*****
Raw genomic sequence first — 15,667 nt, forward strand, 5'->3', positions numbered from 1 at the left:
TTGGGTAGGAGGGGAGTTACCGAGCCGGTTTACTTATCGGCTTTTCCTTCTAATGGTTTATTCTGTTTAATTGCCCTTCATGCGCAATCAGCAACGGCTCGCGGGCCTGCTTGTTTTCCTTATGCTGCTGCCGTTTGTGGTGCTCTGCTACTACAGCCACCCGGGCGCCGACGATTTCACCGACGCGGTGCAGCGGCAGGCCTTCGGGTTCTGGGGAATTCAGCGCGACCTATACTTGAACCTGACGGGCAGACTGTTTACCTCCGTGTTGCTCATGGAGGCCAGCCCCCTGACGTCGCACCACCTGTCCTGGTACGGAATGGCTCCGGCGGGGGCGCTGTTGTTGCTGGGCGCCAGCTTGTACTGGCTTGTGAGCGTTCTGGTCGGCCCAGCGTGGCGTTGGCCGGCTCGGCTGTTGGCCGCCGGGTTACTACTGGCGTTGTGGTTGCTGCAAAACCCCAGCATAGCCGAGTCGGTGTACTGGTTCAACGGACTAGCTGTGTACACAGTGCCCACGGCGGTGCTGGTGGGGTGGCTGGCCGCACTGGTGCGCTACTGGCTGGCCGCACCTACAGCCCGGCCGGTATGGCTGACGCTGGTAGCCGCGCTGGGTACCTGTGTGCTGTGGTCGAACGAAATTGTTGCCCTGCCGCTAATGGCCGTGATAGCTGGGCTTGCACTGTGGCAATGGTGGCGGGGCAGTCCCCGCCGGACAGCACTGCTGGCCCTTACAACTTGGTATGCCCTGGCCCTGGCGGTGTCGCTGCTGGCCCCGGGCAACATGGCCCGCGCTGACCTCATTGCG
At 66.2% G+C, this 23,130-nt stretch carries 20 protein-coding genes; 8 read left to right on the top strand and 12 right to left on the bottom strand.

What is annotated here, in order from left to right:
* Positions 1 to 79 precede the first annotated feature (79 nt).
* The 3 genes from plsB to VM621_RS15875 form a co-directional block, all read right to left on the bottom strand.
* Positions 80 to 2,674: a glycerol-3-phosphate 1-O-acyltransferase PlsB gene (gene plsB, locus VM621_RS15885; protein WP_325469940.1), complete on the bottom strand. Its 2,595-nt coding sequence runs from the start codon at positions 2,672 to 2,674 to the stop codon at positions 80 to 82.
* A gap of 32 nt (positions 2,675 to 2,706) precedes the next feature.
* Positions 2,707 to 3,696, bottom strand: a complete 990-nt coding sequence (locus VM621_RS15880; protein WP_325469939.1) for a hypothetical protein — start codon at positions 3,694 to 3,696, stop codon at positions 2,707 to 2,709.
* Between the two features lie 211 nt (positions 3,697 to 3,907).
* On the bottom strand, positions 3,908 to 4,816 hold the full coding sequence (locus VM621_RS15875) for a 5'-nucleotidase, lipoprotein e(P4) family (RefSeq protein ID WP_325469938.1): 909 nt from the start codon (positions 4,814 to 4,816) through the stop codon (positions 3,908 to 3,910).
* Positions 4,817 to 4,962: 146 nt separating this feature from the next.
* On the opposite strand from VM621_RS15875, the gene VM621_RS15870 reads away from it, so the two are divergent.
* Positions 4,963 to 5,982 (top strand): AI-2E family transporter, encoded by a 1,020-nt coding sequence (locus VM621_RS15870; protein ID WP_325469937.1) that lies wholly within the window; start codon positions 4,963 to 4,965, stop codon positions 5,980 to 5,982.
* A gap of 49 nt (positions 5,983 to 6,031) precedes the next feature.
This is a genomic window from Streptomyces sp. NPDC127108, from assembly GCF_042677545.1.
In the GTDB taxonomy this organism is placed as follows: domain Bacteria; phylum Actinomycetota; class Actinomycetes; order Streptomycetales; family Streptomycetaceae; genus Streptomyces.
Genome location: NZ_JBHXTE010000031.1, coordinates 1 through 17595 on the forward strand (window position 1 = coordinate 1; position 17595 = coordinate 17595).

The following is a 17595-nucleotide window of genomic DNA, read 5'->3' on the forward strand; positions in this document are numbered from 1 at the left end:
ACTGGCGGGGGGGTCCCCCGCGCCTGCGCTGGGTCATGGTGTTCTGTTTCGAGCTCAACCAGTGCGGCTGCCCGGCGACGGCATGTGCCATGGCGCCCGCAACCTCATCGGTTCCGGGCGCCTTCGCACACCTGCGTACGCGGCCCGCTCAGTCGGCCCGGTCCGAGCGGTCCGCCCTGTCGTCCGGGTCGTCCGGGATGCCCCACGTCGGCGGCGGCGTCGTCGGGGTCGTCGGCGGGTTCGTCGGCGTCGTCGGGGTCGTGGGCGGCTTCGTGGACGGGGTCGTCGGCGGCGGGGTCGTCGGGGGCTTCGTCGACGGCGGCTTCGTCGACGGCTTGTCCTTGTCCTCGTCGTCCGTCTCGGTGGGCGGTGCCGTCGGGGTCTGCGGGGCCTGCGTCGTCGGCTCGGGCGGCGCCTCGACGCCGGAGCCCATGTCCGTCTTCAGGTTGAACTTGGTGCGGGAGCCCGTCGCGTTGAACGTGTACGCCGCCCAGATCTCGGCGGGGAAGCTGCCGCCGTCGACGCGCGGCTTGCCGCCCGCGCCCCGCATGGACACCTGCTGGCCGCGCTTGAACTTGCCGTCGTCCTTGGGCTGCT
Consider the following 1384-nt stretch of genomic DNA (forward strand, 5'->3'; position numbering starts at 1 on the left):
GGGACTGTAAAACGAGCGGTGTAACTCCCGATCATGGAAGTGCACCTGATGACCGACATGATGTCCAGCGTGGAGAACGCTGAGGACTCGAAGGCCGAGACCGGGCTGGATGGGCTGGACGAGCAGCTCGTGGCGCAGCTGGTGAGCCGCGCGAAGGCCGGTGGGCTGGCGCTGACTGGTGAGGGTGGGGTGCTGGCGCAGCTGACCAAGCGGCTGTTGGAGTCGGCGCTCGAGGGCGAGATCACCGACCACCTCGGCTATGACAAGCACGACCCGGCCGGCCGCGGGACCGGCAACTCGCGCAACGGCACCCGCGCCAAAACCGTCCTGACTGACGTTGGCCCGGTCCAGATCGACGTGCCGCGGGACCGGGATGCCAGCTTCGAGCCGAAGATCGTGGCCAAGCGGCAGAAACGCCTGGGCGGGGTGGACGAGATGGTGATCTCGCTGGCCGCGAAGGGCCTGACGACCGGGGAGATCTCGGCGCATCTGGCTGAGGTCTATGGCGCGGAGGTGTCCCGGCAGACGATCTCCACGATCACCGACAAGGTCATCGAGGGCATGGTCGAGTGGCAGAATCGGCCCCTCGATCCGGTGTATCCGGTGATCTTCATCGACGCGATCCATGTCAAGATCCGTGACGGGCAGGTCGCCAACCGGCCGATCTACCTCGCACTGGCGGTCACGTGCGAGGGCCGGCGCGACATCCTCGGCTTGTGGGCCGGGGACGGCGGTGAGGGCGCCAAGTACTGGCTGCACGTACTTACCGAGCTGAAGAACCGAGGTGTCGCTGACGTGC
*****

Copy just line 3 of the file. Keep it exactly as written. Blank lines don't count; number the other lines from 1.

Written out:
At 66.2% G+C, this 23,130-nt stretch carries 20 protein-coding genes; 8 read left to right on the top strand and 12 right to left on the bottom strand.